De Guiche and Roxane talk as they walk through the convent. Roxane tells de Guiche that she’s still faithful to Christian, her dead husband, but adds that she “forgives” de Guiche. She mentions that Cyrano comes to see her often.
Presumably, Roxane is saying that she forgives de Guiche for sending Christian into battle, indirectly causing his death. Roxane also clearly still doesn’t understand that Cyrano is in love with her.
As Roxane and de Guiche talk, Le Bret arrives at the convent. Le Bret greets Roxane and tells her that Cyrano has become highly unpopular in the city. His witty insults have made him endless enemies, even though his skill with the sword allows him to defend himself at all times. De Guiche says—half to himself, half to Roxane and Le Bret—that he envies Cyrano. He says that when one is successful, like de Guiche himself, one’s life is full of a vague unrest, and Cyrano need never experience this unrest.
In another ambiguous moment, de Guiche praises Cyrano for his rugged individualism. Cyrano may live in uncertainty, but uncertainty is thrilling and exhilarating—de Guiche, by contrast, lives a happy, prosperous life, but this life is dull and unexciting. These lines could be interpreted as de Guiche being sarcastic and patting himself on the back, or he could be sincere in his admiration for Cyrano (an admiration that we’ve already seen in Acts 2 and 3).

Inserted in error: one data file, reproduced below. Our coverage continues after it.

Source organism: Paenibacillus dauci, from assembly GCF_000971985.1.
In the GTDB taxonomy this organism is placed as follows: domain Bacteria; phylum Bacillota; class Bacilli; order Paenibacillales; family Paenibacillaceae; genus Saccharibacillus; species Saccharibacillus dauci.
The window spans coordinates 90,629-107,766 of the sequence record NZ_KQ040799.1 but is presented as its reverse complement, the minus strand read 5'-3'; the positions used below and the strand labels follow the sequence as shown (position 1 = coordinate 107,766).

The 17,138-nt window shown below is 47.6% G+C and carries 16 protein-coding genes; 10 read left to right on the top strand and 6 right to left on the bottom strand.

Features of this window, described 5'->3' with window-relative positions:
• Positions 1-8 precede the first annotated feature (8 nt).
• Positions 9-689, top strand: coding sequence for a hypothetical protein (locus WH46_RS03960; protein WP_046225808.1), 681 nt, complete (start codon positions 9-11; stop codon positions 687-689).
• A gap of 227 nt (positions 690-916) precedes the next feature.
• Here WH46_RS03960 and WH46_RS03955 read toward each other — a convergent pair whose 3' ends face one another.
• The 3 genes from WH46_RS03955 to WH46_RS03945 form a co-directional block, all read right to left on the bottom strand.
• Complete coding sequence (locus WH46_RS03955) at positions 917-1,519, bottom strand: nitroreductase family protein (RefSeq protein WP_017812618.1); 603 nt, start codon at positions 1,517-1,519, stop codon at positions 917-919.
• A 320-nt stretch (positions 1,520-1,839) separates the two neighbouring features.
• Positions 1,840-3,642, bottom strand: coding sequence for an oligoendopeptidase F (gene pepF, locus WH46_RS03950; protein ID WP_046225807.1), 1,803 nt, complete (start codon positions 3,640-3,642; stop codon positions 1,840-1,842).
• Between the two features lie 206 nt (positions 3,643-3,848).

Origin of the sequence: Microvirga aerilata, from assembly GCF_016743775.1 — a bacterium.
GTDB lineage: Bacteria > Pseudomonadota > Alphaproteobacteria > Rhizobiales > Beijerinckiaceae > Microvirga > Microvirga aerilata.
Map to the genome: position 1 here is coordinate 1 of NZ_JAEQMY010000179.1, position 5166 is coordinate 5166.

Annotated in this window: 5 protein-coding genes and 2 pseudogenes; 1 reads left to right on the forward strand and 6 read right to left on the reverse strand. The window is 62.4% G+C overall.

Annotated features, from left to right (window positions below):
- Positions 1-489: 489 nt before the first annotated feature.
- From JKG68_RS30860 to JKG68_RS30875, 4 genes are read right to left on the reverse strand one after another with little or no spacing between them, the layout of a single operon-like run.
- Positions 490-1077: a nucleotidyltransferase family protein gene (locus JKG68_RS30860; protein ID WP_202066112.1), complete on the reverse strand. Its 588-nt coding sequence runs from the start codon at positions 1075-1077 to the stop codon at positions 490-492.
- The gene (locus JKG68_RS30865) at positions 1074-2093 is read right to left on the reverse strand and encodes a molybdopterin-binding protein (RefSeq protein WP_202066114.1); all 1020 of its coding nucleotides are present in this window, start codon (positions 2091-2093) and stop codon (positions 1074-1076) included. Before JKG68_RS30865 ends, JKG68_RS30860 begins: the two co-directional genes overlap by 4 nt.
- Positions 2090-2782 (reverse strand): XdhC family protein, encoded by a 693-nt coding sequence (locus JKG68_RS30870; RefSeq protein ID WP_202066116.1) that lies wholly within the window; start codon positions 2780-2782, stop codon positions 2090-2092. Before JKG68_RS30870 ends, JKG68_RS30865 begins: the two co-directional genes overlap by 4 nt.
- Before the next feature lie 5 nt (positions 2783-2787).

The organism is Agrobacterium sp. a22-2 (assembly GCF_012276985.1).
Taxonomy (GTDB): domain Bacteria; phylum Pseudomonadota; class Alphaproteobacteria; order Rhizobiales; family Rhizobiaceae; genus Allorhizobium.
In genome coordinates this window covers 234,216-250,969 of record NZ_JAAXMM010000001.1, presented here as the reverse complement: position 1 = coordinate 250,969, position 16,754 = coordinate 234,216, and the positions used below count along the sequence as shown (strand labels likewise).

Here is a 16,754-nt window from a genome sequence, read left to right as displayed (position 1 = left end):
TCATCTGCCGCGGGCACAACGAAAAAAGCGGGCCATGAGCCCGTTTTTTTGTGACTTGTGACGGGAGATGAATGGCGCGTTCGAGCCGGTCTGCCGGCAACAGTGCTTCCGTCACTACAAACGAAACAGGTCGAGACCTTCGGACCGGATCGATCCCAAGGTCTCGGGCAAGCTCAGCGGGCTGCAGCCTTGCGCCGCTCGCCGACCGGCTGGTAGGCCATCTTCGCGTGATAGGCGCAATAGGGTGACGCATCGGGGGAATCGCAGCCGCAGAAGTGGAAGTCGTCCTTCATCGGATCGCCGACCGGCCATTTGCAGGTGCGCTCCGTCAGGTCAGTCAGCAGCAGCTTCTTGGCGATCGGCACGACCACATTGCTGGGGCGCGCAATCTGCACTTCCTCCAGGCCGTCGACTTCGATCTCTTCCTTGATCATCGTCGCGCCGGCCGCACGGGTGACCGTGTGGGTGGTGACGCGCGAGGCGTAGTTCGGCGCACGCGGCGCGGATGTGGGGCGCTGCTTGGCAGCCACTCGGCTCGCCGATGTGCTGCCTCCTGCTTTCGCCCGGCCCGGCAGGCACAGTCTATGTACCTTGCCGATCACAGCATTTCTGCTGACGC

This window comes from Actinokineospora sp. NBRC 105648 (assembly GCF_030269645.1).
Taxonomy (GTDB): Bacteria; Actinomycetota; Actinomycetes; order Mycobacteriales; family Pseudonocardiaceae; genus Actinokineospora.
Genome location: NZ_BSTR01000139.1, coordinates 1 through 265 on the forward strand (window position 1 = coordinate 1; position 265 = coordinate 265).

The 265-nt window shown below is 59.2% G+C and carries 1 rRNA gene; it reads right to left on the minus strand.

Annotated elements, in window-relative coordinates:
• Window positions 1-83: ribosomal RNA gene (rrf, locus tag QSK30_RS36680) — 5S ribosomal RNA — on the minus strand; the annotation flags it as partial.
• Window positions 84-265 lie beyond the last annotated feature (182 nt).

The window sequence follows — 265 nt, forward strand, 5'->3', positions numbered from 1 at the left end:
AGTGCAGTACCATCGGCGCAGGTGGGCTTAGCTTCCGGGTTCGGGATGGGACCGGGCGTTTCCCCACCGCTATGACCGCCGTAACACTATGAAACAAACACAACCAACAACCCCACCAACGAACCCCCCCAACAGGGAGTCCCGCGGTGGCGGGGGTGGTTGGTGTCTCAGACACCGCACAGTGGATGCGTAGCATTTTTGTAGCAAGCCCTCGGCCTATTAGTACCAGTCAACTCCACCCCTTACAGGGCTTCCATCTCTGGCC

De Guiche pulls aside Le Bret and tells him a secret: there are those who plot to kill Cyrano. Since Cyrano is coming to the convent today, Le Bret says that he’ll warn Cyrano.
We genuinely can’t be sure if de Guiche is threatening Cyrano’s life, or if he’s warning Le Bret and actually trying to save Cyrano—or both (he may have arranged Cyrano’s death, but now regrets it and tries to save him). There’s no conclusive evidence either way, and it’s up to the director and the actor playing de Guiche to decide.
The nuns then tell Roxane that Ragueneau has come to the convent. Roxane tells de Guiche and Le Bret that Cyrano has fallen on hard times—he’s worked a number of odd jobs in recent years, even making wigs and teaching flute lessons to make ends meet.
It comes as a shock to learn that Cyrano has fallen on hard times—from the nuns’ descriptions, we’d assumed that Cyrano was exactly the same. In part, Cyrano’s declining fortunes are the result of his misery after Christian’s death, as he lost hope of ever being able to tell Roxane the truth. But Cyrano’s declining fortunes were also rather inevitable: he’s always lived extravagantly, giving away whole purses of gold at a time, and “feeding” himself only on poetry. Sooner or later, this lifestyle was bound to catch up with him.